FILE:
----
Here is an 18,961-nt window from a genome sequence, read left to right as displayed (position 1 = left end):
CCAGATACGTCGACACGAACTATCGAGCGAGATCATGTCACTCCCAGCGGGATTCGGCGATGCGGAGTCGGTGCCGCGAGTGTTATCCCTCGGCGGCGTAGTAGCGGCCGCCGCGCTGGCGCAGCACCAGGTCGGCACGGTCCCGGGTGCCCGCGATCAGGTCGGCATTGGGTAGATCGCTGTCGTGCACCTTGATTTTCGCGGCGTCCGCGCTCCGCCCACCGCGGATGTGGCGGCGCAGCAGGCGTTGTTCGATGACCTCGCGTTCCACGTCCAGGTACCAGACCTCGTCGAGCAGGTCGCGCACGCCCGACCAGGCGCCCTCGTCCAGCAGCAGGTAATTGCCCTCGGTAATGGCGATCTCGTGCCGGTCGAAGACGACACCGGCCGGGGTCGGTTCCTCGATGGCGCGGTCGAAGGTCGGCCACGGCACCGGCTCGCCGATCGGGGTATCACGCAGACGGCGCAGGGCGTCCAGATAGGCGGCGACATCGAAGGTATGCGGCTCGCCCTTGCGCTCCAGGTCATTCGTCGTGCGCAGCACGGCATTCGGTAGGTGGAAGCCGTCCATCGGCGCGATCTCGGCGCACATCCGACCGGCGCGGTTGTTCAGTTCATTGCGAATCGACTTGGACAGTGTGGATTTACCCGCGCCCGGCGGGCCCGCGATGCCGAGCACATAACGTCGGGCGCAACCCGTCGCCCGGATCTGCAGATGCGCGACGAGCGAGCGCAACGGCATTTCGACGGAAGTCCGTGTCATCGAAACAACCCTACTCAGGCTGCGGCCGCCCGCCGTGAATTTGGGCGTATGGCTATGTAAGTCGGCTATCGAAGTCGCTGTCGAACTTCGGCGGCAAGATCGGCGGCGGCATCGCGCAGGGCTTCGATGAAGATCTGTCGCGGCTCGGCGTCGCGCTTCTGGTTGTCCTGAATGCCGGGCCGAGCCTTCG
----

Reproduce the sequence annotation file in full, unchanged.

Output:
Here is an 18,961-nt window from a genome sequence, read left to right as displayed (position 1 = left end):
CCAGATACGTCGACACGAACTATCGAGCGAGATCATGTCACTCCCAGCGGGATTCGGCGATGCGGAGTCGGTGCCGCGAGTGTTATCCCTCGGCGGCGTAGTAGCGGCCGCCGCGCTGGCGCAGCACCAGGTCGGCACGGTCCCGGGTGCCCGCGATCAGGTCGGCATTGGGTAGATCGCTGTCGTGCACCTTGATTTTCGCGGCGTCCGCGCTCCGCCCACCGCGGATGTGGCGGCGCAGCAGGCGTTGTTCGATGACCTCGCGTTCCACGTCCAGGTACCAGACCTCGTCGAGCAGGTCGCGCACGCCCGACCAGGCGCCCTCGTCCAGCAGCAGGTAATTGCCCTCGGTAATGGCGATCTCGTGCCGGTCGAAGACGACACCGGCCGGGGTCGGTTCCTCGATGGCGCGGTCGAAGGTCGGCCACGGCACCGGCTCGCCGATCGGGGTATCACGCAGACGGCGCAGGGCGTCCAGATAGGCGGCGACATCGAAGGTATGCGGCTCGCCCTTGCGCTCCAGGTCATTCGTCGTGCGCAGCACGGCATTCGGTAGGTGGAAGCCGTCCATCGGCGCGATCTCGGCGCACATCCGACCGGCGCGGTTGTTCAGTTCATTGCGAATCGACTTGGACAGTGTGGATTTACCCGCGCCCGGCGGGCCCGCGATGCCGAGCACATAACGTCGGGCGCAACCCGTCGCCCGGATCTGCAGATGCGCGACGAGCGAGCGCAACGGCATTTCGACGGAAGTCCGTGTCATCGAAACAACCCTACTCAGGCTGCGGCCGCCCGCCGTGAATTTGGGCGTATGGCTATGTAAGTCGGCTATCGAAGTCGCTGTCGAACTTCGGCGGCAAGATCGGCGGCGGCATCGCGCAGGGCTTCGATGAAGATCTGTCGCGGCTCGGCGTCGCGCTTCTGGTTGTCCTGAATGCCGGGCCGAGCCTTCG